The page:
|Artist: B. B. King|
|B.B. King Brings Together Eric Clapton, Elton John And Others For New Duets Album Of Blues Standards To Celebrate The Blues Great's 80th Birthday. 80 is yet another landmark in the career of one of the most influential guitarists of the 20th Century and the blues' greatest ambassador.|
With long-time admirer and recent collaborator Clapton, B.B. reinvigorates his 1970 Grammy-winning classic "The Thrill Is Gone." He also gives new spins to other B.B. flashbacks from the '70s, "Never Make Your Move Too Soon" with The Who's Roger Daltrey and the Leon Russell-penned "Hummingbird" with John Mayer. In what may be the album's most unusual and intriguing pairing, Gloria Estefan duets on the Grammy-winning Doc Pomus-Dr. John song from the '80s "There Must Be A Better World Somewhere." In another teaming with a female singer, Sheryl Crow is heard on Little Willie John's "Need Your Love So Bad."
Album Notes and Credits
Notes & Personnel Info
|Personnel: B.B. King (vocals, guitar); Glenn Frey, John Mayer , Billy Gibbons (vocals, guitar); Van Morrison (vocals, harmonica); Elton John (vocals, piano); Daryl Hall, Gloria Estefan, Roger Daltrey, Sheryl Crow, Bobby "Blue" Bland (vocals); Davey Johnstone , Dean Parks, Eric Clapton, Larry Campbell, Mark Knopfler, Clem Clemson (guitar); Brandon Fields (saxophone); Gary Grant, Jerry Hey (trumpet); William Frank "Bill" Reichenbach Jr. (trombone); Luke Smith (Hammond b-3 organ); Chris Stainton, Guy Babylon , Robbie Buchanan, Brian Mitchell (keyboards); Leland Sklar, Bob Birch (electric bass); T-Bone Wolk, Yolanda Charles (bass guitar); Nigel Olsson, Russ Kunkel, Ian Thomas , Billy Ward (drums); John Mahon (percussion).|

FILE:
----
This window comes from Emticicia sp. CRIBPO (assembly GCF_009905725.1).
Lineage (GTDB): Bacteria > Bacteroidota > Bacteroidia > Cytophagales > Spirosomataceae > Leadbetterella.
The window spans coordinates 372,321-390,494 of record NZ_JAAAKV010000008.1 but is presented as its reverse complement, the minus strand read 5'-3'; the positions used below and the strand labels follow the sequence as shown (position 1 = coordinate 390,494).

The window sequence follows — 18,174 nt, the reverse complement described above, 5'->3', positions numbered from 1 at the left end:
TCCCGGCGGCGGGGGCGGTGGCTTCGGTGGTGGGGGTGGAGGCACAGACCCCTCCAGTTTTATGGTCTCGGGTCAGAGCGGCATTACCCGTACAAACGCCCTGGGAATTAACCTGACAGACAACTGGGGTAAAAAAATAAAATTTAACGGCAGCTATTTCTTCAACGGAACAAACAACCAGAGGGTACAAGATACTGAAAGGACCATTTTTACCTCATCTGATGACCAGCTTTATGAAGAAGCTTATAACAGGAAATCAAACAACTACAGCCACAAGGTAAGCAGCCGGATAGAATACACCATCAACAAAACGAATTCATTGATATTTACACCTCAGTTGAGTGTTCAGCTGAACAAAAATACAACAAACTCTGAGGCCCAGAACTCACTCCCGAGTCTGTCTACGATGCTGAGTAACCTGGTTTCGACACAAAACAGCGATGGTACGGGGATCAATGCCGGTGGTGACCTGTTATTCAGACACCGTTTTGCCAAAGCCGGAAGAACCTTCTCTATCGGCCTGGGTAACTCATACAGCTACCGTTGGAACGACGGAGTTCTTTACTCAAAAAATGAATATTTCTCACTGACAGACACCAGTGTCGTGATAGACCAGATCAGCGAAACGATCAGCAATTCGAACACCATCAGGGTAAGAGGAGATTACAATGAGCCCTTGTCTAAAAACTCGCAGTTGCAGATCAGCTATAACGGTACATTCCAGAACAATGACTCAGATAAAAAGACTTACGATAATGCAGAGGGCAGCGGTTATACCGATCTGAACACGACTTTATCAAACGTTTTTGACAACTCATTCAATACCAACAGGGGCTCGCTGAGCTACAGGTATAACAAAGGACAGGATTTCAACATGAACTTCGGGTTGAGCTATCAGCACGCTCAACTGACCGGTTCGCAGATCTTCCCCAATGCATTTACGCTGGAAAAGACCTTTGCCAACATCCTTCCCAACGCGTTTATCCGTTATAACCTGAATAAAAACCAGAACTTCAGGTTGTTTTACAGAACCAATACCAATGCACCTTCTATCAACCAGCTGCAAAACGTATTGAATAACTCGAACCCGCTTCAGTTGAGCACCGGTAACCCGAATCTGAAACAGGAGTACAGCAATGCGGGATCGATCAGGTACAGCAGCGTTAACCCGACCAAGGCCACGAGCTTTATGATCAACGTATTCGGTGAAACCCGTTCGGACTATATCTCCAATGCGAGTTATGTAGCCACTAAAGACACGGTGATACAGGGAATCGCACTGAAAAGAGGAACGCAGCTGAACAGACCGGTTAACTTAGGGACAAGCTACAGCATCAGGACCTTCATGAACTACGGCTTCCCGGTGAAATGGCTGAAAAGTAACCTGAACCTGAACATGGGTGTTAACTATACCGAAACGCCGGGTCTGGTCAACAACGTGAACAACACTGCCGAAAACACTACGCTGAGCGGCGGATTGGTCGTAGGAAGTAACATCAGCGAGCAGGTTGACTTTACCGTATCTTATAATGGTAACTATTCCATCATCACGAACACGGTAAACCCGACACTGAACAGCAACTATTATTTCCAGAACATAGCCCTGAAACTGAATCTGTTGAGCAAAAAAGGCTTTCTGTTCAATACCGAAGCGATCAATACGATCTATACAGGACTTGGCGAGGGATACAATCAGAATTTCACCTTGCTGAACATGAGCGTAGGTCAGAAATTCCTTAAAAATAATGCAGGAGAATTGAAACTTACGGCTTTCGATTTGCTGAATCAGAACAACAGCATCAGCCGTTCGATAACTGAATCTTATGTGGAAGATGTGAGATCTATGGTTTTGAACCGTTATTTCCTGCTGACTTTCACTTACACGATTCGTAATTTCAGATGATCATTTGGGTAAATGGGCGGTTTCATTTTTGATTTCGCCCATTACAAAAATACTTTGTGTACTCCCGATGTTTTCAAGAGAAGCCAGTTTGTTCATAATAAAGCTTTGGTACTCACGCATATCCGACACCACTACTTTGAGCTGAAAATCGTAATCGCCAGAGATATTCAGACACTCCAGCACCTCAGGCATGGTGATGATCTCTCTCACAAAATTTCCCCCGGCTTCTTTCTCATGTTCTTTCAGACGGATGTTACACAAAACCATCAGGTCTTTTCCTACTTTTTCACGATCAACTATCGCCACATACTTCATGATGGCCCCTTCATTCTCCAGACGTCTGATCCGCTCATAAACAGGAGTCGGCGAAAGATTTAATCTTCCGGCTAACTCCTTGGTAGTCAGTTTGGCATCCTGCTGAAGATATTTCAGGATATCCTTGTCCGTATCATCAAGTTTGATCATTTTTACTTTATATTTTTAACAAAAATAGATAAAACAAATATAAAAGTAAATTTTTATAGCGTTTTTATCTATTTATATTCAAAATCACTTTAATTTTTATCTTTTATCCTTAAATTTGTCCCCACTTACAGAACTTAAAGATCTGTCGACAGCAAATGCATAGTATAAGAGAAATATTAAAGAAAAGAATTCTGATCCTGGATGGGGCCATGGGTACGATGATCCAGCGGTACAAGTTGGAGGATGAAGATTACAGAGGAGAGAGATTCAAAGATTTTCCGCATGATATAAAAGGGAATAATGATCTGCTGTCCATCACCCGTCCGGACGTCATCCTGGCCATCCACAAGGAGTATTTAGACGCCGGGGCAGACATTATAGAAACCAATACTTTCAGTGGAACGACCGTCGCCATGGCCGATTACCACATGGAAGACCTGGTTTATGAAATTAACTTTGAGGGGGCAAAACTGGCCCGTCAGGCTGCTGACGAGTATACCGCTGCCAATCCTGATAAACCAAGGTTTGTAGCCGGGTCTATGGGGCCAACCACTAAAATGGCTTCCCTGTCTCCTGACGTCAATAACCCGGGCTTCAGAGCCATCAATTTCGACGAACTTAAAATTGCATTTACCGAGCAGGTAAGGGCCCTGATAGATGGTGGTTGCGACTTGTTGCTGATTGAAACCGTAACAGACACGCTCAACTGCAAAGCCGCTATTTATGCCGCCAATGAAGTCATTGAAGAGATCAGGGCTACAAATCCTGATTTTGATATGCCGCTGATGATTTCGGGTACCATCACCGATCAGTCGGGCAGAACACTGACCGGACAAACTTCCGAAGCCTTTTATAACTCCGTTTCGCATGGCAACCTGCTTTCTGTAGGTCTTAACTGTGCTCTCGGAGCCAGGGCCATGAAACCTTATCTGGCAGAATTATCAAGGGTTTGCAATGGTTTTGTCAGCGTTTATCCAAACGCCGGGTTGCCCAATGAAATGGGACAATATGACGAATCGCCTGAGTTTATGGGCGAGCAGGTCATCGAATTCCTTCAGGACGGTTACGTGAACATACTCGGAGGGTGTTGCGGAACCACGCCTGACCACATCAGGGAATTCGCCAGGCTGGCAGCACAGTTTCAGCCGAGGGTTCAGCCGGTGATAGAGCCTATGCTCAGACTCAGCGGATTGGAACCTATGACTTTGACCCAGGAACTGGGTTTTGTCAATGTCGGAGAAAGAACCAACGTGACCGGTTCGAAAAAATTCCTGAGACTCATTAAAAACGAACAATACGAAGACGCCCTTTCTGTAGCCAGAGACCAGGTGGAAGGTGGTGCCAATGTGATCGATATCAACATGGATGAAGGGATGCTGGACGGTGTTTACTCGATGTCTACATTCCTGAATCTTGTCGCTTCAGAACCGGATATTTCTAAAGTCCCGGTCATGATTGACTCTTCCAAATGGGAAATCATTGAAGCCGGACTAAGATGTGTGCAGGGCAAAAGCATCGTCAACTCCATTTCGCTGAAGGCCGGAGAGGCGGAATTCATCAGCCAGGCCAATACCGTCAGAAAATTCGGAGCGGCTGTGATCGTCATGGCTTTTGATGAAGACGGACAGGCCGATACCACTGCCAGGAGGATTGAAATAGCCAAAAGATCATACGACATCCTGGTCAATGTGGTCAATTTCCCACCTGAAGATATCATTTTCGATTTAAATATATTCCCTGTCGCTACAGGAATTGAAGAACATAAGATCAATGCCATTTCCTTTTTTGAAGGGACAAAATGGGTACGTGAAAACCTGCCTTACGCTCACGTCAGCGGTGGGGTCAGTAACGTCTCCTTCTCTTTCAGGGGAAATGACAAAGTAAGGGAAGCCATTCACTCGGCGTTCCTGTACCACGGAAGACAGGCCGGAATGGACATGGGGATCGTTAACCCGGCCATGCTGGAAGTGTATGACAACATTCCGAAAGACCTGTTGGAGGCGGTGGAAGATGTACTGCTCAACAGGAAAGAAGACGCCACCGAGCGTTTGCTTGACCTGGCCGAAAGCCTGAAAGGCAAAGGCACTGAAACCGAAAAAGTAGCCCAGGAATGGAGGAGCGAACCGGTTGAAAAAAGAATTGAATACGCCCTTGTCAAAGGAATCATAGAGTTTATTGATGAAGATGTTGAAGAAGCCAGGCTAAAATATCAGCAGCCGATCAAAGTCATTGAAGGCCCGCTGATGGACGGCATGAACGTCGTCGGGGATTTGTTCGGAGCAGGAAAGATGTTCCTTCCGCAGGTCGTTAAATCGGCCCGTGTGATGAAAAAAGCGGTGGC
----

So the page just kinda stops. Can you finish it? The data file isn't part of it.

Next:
|Although star-studded duet albums are often a mixed bag, when executed with appropriate collaborators and material the results can be impressive. Such is the case with many tracks on B.B. King's 80, which celebrates the blues legend's birthday with panache and, of course, a slew of high-profile guests. The 2005 album begins with "Early in the Morning," a pitch-perfect mid-tempo number performed with Van Morrison, and continues in finest form when it features other performers fluent in the blues, including Eric Clapton (a Hammond-tinged take on "The Thrill Is Gone"), Mark Knopfler (the simmering "All Over Again"), and King's longtime friend and peer Bobby "Blue" Bland (the intimate, conversational "Funny How Times Slip Away"). On every tune, King commands his guitar (the beloved "Lucille") better than performers a fraction of his age, and his weathered voice only adds to the record's charm.|
|Bobby "Blue" Bland|
Associated Artists and Works
|Release Date : 09/13/2005|
|Original Release Date : 2005|
|Catalog ID : 0005263|
|Label : Geffen|
|Number of Discs : 1|
|Studio/Live : Studio|
|Mono/Stereo : Stereo|
|SPAR Code : n/a|
|UPC : 00602498842461|